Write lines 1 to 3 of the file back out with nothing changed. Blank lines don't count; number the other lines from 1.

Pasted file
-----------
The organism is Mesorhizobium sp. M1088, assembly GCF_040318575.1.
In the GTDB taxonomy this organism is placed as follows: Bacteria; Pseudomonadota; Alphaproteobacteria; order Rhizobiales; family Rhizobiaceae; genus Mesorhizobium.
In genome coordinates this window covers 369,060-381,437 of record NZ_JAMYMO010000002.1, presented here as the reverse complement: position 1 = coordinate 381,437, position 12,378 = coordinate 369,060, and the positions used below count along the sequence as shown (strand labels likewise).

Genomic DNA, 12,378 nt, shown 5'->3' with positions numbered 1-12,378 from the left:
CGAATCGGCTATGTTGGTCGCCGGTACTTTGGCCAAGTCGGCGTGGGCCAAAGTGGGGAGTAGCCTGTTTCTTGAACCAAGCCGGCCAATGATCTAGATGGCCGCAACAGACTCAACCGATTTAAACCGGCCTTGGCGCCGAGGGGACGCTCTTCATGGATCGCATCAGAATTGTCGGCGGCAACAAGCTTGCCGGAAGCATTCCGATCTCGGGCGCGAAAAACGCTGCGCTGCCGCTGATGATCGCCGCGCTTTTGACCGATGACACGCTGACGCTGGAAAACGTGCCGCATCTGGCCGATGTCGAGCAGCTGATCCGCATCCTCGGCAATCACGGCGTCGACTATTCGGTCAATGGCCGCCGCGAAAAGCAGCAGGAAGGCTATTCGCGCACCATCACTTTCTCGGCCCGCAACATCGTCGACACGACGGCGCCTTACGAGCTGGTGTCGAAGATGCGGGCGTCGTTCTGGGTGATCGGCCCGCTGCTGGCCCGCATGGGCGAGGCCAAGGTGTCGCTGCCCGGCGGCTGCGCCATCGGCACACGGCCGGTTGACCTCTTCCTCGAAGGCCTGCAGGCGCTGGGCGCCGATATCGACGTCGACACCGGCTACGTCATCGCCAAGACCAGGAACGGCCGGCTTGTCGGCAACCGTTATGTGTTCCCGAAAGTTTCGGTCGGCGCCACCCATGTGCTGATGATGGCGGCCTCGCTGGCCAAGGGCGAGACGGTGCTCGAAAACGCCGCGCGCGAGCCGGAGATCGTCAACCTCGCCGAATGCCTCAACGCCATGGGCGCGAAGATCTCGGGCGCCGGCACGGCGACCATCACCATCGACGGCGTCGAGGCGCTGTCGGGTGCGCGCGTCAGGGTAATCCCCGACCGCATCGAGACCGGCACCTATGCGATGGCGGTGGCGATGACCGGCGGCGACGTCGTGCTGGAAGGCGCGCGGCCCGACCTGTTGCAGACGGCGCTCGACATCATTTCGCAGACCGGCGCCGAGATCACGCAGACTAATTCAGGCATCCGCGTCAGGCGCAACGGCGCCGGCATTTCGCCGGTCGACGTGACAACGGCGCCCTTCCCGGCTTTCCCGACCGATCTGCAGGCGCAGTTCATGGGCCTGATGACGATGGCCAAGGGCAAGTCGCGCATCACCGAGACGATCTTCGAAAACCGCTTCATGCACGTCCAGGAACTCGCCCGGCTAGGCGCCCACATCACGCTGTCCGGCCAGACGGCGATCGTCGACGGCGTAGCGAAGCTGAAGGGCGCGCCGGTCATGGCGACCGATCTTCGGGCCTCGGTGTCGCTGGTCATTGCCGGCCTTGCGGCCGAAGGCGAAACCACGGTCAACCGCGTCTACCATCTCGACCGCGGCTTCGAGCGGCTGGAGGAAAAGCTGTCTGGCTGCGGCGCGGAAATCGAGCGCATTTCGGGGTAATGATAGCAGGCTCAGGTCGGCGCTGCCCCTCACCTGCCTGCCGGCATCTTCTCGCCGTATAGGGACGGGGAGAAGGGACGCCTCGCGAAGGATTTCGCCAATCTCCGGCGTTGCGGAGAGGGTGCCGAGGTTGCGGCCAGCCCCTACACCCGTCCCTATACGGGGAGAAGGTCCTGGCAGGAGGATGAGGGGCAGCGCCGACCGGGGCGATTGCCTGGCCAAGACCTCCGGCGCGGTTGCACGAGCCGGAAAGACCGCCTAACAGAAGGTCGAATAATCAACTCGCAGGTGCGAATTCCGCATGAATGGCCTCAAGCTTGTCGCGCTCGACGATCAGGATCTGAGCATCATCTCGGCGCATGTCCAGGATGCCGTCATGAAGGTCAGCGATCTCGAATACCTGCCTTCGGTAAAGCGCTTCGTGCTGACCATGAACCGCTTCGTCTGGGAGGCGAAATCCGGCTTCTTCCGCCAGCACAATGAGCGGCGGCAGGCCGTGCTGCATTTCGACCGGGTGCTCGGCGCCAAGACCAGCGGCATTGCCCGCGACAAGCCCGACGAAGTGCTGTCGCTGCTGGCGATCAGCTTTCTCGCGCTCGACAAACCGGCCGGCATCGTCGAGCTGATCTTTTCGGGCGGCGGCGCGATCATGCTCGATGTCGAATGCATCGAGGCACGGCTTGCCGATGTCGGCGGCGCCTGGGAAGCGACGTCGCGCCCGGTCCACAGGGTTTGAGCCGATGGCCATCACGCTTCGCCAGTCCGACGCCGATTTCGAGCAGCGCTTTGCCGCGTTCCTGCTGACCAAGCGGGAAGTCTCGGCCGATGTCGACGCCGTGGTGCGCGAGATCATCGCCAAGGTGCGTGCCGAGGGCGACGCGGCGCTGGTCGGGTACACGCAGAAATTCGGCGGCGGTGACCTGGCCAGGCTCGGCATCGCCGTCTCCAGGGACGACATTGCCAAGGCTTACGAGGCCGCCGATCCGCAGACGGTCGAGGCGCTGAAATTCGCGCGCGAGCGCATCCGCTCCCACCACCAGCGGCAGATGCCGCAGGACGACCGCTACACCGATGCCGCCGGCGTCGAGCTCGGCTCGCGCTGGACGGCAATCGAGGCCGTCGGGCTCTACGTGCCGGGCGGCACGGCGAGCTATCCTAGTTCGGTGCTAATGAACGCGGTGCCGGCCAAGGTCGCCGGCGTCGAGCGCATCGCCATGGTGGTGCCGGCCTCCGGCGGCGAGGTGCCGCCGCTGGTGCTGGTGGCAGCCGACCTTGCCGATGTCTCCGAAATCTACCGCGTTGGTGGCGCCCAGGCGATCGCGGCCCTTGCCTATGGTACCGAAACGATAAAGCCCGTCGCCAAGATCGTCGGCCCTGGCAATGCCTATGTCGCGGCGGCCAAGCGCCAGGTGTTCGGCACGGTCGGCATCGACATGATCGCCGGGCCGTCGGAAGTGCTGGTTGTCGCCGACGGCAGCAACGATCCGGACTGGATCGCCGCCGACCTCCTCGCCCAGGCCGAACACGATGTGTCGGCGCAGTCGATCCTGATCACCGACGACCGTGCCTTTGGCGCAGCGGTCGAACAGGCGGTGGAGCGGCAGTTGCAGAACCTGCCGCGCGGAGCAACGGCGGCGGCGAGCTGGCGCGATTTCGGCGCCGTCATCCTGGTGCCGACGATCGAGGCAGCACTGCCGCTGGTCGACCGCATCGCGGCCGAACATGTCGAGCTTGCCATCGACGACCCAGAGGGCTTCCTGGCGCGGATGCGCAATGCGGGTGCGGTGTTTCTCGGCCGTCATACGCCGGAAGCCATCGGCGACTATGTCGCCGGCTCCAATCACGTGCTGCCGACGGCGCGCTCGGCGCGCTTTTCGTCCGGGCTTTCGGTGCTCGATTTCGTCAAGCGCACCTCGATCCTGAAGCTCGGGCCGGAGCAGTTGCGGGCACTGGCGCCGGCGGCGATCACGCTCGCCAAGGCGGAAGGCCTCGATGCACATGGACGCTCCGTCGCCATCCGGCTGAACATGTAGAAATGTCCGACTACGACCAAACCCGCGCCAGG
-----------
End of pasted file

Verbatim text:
The organism is Mesorhizobium sp. M1088, assembly GCF_040318575.1.
In the GTDB taxonomy this organism is placed as follows: Bacteria; Pseudomonadota; Alphaproteobacteria; order Rhizobiales; family Rhizobiaceae; genus Mesorhizobium.
In genome coordinates this window covers 369,060-381,437 of record NZ_JAMYMO010000002.1, presented here as the reverse complement: position 1 = coordinate 381,437, position 12,378 = coordinate 369,060, and the positions used below count along the sequence as shown (strand labels likewise).